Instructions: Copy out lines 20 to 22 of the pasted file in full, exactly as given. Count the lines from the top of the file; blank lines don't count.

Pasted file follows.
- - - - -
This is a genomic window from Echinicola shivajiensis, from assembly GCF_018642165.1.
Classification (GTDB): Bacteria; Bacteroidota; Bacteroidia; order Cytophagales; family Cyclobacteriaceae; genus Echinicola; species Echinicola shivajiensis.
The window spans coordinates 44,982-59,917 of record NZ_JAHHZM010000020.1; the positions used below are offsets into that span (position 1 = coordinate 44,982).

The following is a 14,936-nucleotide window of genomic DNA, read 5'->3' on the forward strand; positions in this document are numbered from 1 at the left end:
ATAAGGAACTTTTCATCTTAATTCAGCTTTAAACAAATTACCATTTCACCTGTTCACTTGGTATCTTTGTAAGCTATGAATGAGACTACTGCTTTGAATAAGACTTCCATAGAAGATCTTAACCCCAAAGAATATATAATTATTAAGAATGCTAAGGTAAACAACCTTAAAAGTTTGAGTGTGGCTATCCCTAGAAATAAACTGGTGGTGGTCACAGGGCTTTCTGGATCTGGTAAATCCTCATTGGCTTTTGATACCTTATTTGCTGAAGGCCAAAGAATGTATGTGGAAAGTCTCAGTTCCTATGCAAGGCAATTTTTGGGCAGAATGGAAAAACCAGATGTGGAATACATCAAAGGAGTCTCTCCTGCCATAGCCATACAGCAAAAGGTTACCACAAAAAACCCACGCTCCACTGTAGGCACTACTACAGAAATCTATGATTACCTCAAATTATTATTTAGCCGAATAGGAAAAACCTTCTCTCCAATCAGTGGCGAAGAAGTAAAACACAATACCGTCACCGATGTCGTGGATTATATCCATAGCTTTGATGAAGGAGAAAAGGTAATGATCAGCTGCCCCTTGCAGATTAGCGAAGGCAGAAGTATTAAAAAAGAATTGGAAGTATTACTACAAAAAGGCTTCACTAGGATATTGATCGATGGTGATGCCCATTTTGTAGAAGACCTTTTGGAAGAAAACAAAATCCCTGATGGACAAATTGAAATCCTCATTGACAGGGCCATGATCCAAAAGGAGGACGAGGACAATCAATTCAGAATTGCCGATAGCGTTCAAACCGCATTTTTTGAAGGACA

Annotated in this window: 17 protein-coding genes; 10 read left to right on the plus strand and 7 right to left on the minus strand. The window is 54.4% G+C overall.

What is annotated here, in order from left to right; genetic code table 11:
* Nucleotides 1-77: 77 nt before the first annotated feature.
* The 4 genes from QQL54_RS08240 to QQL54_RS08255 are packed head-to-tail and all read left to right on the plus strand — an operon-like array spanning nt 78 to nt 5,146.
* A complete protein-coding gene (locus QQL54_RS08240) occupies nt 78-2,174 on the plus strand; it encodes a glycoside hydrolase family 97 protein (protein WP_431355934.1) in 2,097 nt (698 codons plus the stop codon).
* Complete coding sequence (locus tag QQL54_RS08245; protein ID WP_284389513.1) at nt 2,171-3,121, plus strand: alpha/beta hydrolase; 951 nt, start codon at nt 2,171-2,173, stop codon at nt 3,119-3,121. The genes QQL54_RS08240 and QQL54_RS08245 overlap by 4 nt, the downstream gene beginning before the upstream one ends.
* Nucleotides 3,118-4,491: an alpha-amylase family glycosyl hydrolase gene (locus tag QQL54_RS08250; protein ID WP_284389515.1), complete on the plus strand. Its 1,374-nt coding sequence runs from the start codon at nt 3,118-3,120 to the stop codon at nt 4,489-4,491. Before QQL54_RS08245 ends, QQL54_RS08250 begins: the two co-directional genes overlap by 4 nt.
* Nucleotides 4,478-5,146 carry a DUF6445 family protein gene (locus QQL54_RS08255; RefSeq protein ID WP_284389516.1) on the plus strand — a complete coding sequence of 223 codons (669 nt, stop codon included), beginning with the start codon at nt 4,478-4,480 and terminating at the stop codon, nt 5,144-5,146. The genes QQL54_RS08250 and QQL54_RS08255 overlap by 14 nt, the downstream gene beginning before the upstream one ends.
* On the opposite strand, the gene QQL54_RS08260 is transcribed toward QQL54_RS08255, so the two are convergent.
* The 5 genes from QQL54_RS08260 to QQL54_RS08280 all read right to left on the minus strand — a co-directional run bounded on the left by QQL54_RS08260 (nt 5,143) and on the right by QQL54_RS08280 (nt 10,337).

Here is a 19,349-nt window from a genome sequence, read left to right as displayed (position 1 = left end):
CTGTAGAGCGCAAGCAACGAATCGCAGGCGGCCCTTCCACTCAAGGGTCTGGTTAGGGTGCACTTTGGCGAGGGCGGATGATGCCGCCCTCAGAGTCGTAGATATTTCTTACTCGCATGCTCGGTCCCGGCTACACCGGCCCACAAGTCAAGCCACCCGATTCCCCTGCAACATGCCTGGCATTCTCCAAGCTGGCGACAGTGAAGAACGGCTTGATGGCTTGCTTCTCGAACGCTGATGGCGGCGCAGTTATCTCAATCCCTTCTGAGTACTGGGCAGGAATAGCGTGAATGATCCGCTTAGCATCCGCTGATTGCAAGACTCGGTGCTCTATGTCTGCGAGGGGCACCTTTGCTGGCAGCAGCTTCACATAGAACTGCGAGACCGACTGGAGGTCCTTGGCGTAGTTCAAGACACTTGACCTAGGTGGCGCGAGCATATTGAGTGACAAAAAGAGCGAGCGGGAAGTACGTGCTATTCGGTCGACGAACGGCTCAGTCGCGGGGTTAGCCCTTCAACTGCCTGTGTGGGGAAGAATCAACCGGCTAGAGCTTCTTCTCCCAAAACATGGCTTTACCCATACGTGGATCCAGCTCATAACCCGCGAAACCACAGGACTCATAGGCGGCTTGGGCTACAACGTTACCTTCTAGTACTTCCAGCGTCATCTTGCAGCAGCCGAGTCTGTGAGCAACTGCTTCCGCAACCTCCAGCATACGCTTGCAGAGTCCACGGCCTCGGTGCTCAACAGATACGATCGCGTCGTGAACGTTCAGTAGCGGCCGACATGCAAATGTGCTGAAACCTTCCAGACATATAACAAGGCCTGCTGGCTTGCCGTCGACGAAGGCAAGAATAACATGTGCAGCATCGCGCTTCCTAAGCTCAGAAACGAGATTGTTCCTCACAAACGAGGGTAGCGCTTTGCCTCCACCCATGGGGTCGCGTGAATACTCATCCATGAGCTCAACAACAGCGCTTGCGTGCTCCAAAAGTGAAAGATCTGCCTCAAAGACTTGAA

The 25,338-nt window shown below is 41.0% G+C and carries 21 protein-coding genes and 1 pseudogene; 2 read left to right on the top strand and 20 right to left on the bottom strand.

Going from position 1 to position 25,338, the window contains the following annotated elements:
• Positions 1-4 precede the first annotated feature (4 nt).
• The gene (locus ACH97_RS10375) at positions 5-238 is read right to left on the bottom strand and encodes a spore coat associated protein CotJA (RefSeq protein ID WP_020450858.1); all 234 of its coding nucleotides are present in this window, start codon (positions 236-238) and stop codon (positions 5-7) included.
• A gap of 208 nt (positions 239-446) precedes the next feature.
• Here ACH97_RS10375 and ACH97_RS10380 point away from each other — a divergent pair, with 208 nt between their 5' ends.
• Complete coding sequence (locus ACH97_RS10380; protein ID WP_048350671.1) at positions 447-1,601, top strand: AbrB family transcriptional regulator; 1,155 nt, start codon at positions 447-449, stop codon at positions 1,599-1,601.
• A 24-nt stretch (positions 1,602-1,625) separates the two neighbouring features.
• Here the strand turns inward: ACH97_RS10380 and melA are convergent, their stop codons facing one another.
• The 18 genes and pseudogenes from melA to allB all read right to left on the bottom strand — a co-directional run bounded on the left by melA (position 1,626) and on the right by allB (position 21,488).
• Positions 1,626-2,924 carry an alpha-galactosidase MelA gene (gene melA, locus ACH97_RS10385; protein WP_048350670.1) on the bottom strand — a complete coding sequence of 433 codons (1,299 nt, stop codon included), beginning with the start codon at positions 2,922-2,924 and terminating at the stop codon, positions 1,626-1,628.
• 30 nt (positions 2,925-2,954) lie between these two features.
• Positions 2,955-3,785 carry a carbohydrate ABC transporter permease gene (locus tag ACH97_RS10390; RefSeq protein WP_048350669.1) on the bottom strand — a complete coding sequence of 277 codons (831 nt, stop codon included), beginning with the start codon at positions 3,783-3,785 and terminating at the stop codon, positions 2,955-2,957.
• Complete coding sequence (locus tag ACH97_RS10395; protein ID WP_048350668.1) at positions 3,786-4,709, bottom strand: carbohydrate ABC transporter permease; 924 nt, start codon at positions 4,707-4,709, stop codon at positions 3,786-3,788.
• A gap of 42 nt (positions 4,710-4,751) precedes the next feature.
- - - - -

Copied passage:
• Positions 1-4 precede the first annotated feature (4 nt).
• The gene (locus ACH97_RS10375) at positions 5-238 is read right to left on the bottom strand and encodes a spore coat associated protein CotJA (RefSeq protein ID WP_020450858.1); all 234 of its coding nucleotides are present in this window, start codon (positions 236-238) and stop codon (positions 5-7) included.
• A gap of 208 nt (positions 239-446) precedes the next feature.